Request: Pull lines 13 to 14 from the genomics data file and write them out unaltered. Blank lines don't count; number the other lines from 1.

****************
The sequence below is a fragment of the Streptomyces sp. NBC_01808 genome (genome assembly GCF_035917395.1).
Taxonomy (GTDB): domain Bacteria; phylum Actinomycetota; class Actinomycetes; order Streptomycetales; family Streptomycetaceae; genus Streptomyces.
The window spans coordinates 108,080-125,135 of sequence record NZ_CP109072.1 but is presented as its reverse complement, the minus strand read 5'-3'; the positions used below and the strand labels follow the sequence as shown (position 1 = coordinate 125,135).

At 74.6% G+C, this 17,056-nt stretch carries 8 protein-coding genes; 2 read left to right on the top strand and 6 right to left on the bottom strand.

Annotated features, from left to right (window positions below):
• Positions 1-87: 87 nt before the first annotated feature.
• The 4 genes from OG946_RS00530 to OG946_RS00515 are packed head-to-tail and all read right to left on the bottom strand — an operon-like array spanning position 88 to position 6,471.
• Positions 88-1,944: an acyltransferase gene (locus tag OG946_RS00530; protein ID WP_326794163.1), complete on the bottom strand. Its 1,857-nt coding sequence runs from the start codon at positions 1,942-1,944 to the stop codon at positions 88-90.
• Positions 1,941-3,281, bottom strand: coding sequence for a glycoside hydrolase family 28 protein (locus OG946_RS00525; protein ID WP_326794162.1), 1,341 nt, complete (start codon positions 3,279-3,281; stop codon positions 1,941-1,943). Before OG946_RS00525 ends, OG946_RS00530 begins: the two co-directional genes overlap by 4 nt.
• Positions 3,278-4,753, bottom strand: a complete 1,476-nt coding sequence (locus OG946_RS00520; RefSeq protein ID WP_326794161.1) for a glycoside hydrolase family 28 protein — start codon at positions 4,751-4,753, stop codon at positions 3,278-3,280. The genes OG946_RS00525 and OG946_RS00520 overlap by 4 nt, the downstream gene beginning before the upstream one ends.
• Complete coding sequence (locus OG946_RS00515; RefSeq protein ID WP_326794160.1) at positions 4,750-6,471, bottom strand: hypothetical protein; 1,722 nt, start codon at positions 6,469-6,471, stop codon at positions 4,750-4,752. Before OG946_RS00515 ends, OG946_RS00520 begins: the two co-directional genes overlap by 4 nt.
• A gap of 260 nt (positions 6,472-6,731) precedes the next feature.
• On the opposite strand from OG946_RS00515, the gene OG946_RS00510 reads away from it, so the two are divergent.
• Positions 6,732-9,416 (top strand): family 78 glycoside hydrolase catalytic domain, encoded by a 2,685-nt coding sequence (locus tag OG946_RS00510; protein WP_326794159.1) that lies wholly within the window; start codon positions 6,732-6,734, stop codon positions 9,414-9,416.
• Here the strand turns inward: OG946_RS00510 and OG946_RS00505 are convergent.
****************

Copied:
• On the opposite strand from OG946_RS00515, the gene OG946_RS00510 reads away from it, so the two are divergent.
• Positions 6,732-9,416 (top strand): family 78 glycoside hydrolase catalytic domain, encoded by a 2,685-nt coding sequence (locus tag OG946_RS00510; protein WP_326794159.1) that lies wholly within the window; start codon positions 6,732-6,734, stop codon positions 9,414-9,416.